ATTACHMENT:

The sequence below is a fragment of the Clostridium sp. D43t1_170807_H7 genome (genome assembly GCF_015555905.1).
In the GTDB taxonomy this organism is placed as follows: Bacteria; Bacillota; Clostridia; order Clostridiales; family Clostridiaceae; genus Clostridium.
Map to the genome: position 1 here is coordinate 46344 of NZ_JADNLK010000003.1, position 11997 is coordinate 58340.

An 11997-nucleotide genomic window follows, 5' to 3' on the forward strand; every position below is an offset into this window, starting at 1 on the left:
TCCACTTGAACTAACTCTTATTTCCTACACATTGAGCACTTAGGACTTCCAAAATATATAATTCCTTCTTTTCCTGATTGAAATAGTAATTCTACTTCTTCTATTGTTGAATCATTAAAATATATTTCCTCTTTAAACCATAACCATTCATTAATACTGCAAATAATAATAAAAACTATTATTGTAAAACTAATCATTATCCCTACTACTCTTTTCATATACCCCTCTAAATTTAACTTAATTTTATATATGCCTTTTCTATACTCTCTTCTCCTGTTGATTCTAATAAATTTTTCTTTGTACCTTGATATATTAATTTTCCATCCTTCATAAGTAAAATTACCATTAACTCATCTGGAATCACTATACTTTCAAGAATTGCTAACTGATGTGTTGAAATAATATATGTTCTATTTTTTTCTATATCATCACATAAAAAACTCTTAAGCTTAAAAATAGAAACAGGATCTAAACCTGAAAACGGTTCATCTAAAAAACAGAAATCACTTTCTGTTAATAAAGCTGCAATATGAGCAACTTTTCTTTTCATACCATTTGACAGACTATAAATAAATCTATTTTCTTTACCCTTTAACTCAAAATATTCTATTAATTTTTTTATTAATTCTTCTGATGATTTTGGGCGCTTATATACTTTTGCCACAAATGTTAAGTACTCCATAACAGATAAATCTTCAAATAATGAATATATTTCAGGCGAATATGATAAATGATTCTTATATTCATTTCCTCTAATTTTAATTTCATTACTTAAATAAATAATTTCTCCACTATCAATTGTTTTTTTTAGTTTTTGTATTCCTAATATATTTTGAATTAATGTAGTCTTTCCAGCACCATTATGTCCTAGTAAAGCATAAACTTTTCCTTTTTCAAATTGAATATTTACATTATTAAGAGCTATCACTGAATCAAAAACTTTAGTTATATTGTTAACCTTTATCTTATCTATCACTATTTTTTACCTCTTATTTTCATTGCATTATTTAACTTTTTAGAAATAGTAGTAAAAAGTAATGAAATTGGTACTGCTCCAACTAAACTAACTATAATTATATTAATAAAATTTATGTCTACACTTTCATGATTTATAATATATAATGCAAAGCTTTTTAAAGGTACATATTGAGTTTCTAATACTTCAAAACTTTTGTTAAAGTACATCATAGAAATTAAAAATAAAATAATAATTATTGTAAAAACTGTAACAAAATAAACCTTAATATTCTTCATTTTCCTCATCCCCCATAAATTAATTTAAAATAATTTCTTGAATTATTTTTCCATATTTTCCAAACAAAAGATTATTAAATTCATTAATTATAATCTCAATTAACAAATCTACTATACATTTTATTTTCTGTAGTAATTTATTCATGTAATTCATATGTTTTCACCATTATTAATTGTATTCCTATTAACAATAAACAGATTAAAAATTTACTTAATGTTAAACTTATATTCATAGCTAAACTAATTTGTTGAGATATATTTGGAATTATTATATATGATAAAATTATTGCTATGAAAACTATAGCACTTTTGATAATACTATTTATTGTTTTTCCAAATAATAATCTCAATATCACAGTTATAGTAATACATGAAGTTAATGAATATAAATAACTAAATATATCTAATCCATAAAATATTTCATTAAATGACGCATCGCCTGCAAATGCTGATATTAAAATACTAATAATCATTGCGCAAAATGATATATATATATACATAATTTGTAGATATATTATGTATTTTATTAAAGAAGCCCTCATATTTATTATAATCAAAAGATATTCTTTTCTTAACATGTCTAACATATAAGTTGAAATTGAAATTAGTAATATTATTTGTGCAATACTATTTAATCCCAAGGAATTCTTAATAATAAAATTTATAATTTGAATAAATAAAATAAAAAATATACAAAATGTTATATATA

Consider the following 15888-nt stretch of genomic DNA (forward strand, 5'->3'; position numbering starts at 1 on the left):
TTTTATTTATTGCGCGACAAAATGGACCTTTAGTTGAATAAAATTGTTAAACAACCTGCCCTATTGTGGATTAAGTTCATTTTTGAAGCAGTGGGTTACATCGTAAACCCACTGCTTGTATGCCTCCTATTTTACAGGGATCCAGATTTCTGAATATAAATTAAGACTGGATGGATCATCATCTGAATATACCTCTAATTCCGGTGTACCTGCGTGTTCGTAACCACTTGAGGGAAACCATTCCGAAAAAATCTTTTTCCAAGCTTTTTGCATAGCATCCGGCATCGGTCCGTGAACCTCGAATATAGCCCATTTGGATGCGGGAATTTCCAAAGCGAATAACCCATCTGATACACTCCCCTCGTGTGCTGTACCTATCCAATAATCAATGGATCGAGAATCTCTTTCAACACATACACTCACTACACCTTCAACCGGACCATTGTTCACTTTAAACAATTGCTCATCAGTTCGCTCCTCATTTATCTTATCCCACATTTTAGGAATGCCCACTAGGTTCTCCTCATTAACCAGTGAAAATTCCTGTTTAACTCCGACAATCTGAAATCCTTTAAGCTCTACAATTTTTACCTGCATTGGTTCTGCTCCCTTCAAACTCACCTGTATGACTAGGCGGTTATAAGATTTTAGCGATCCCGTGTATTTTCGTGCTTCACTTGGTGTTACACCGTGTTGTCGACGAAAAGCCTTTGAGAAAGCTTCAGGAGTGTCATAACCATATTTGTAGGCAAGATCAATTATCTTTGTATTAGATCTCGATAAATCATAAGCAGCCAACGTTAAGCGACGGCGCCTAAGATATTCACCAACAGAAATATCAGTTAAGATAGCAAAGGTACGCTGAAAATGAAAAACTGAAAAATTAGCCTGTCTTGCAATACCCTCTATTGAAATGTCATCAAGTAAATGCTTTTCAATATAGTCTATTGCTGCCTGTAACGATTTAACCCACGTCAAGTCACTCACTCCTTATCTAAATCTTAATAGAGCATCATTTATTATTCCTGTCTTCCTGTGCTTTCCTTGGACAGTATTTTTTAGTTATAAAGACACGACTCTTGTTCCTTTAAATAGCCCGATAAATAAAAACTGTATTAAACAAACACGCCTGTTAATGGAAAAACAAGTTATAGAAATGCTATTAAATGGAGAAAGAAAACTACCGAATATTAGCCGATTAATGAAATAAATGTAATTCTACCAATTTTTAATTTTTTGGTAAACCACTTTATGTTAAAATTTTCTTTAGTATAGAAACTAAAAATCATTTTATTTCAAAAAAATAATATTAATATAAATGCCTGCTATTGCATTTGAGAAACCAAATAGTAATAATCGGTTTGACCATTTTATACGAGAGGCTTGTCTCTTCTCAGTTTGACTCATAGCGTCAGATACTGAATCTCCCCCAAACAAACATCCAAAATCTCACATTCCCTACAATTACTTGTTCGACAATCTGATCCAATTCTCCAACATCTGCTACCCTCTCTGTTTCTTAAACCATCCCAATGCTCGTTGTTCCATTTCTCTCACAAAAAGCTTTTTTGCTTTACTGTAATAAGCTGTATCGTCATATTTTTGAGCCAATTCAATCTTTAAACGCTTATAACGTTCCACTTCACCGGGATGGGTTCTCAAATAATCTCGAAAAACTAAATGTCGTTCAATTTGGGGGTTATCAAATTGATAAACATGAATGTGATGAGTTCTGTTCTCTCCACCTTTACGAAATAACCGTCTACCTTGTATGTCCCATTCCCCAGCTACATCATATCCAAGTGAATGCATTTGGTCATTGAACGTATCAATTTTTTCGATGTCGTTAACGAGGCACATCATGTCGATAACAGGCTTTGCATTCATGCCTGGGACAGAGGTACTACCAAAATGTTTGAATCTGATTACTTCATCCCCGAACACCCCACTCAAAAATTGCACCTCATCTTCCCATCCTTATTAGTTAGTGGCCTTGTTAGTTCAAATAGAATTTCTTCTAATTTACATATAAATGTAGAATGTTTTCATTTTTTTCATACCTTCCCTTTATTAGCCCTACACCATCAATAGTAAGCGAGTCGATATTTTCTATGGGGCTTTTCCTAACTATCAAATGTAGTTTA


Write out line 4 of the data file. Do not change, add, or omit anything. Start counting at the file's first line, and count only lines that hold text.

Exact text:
An 11997-nucleotide genomic window follows, 5' to 3' on the forward strand; every position below is an offset into this window, starting at 1 on the left: